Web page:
There are pros and cons to both materials. PEX is typically cheaper and more flexible, but it can’t handle the same amount of heat or pressure as copper. Copper is more expensive but better in high-pressure and high-temperature applications.

Plumbers often prefer PEX for residential projects and copper for commercial projects. Ultimately, the best material to use will depend on the specific needs of the job.

How many years does PEX pipe last?

PEX pipes can last upwards of 50-100 years, depending on the particular type of pipe and how well it is maintained. Cross-linked polyethylene (PEX) piping is well-known for its strength and durability.

It resists corrosion better than most traditional piping materials and can withstand the wear and tear associated with freezing and thawing. PEX pipes are also highly resistant to mold and mildew, making them ideal for indoor and outdoor environments alike.

With proper installation, maintenance, and monitoring, PEX pipes can last anywhere from 25 to 100 years.

Can bacteria grow in PEX?

Yes, bacteria can grow in PEX, or cross-linked polyethylene, pipes. Bacteria can cause clogging or degrading of the pipes in various ways, resulting in stubborn blockages, smelly odors, or even health concerns caused by the bacteria-laden water.

The most common form of bacteria growth in PEX pipes is biofilm, a slimy coating of bacteria that forms on pipe walls. This can cause clogging in faucets, showers, and various other plumbing fixtures.

Biofilm can also contain harmful bacteria such as E. coli, salmonella, or coliform that can cause illnesses if ingested. To avoid these issues, it is important to regularly treat PEX pipes with chemical disinfectants or bacteria-fighting treatments, as well as a copper-silver alloy that reduces the amount of bacteria growing in pipes.

Additionally, plumbing pipes should be inspected for signs of bacteria growth at least once a year and proper maintenance should be done to ensure the system continues to function properly.

How likely is it for PEX to burst?

PEX pipes can burst if not installed properly, or if there is a sudden change in water pressure, temperature, or chemical composition of the water. In addition, PEX pipes can fail from physical damage, chemical degradation caused by water contaminants, and excessive wear and tear.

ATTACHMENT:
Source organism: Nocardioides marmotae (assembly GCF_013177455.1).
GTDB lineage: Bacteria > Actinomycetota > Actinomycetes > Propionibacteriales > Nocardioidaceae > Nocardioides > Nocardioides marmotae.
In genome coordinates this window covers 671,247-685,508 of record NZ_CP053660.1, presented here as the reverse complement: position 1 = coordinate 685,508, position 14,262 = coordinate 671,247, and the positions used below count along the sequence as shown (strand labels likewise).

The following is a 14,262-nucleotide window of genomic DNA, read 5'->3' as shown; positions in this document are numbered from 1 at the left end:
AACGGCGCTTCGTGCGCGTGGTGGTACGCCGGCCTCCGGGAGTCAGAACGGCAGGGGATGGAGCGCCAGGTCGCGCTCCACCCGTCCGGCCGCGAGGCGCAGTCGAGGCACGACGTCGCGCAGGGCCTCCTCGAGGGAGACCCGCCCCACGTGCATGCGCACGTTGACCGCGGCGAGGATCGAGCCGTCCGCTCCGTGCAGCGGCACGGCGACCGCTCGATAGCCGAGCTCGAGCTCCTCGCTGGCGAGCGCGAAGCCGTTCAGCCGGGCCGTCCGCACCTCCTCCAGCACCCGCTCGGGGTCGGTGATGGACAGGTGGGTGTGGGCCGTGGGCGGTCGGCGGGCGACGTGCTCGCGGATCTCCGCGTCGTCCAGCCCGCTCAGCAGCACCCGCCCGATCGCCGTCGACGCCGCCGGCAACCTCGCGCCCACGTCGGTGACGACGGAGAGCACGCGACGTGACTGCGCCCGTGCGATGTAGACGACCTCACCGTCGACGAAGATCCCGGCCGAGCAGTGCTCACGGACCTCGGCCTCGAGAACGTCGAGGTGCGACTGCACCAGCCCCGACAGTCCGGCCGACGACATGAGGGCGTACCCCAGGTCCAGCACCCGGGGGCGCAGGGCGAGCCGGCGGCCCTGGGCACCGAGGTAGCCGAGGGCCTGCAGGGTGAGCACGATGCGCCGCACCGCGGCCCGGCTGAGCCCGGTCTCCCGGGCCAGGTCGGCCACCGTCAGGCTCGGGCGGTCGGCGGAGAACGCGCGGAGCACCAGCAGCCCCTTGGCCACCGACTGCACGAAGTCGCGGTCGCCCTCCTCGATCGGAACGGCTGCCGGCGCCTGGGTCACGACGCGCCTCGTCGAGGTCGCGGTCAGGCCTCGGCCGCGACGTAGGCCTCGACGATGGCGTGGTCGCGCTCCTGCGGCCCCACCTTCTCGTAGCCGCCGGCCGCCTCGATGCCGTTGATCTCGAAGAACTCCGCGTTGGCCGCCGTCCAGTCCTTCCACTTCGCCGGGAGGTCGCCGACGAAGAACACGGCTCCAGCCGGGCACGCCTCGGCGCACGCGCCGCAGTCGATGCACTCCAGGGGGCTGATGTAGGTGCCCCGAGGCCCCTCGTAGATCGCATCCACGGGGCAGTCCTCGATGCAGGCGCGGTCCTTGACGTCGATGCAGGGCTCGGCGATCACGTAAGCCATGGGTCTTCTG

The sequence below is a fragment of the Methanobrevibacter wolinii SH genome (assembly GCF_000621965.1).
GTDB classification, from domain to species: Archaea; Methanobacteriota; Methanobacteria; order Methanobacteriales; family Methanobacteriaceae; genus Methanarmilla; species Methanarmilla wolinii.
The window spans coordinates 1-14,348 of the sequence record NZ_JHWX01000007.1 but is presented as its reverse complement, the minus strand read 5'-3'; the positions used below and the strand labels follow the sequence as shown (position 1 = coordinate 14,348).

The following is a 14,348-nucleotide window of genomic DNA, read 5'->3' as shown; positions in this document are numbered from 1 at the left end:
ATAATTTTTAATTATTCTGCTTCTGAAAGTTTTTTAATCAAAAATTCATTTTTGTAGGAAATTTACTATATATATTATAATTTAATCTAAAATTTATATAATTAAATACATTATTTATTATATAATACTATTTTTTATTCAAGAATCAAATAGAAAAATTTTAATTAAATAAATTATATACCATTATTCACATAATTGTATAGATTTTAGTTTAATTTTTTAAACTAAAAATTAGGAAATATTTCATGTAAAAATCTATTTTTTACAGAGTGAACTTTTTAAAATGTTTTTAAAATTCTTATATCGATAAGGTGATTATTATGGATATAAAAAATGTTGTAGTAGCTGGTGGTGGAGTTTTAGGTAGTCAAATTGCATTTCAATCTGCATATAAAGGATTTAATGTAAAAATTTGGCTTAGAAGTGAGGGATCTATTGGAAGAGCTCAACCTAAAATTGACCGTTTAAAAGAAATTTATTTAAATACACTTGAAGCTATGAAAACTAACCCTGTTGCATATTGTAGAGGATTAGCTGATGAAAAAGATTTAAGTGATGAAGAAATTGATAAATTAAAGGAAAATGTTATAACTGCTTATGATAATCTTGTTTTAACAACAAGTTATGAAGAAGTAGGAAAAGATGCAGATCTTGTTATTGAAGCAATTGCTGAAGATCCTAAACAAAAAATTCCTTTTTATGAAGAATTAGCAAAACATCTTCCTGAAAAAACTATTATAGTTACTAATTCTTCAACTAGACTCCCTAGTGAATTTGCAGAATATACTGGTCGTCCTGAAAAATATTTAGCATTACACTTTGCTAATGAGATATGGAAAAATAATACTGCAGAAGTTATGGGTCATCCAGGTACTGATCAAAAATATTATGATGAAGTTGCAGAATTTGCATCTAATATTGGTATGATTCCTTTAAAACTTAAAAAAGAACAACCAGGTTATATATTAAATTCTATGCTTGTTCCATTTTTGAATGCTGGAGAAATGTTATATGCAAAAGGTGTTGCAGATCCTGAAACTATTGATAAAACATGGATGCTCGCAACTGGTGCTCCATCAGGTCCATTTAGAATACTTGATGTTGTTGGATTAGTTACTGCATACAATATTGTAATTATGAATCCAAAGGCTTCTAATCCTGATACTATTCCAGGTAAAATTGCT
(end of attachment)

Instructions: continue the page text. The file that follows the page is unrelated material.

Fortunately, PEX pipes are very durable and most failures can be avoided with careful installation and regular maintenance.

First and foremost, it is important to make sure PEX pipes are installed properly according to the manufacturer’s instructions. This includes ensuring that fittings are used correctly and that any bends or curves in the piping are not too tight or crimped.

It is also important to double check any connections for proper sealing to prevent leakage and bursting.

Additionally, sudden changes in the water pressure, temperature, or chemical composition of the water may cause PEX pipes to burst. If the user increases the water pressure exponentially over a short period of time, water pressure can build up in the pipes and lead to their bursting.

Similarly, any thermal shock or chemical additives may damage the interior lining of the PEX pipes, leading to cracking and bursting.

Finally, PEX pipes may burst due to physical damage that can occur during the installation process or regular wear and tear over time. PEX pipes can be easily damaged by sharp tools, and knifes or other sharp objects can puncture the interior wall of the piping.

These punctures weaken the pipe and can lead to catastrophic failure. Regular maintenance and checking of PEX pipes can help to identify potential issues before they result in a burst.

In conclusion, with proper installation and regular maintenance, the likelihood of a PEX pipe bursting is relatively low. Taking the above precautions can help reduce the risk of a burst pipe and ensure the longevity and dependability of the PEX piping system.

At what temperature will PEX burst?

PEX is a type of plastic pipe that is resistant to burst pressure, so it has a fairly high bursting pressure before it will fail even when exposed to high temperatures. Generally, PEX can withstand temperatures up to 200 degrees Fahrenheit (93 degrees Celsius).

Once temperatures exceed this level, the bursting pressure of the pipe decreases drastically. Beyond 200 degrees Fahrenheit, there is no standard value for the temperature when PEX will burst as each product is tested differently and the bursting point may vary by manufacturer.

It is recommended to keep ambient temperatures around PEX piping at or below 120 degrees Fahrenheit (50 degrees Celsius) to ensure that the pipe will not become too hot and burst.

What are the disadvantages of using PEX?

The primary disadvantages of using PEX (cross-linked polyethylene) include a relatively high risk of leaks due to its flexibility, the potential for damage due to freezing weather, difficulty of repairs, and compatibility issues with certain materials.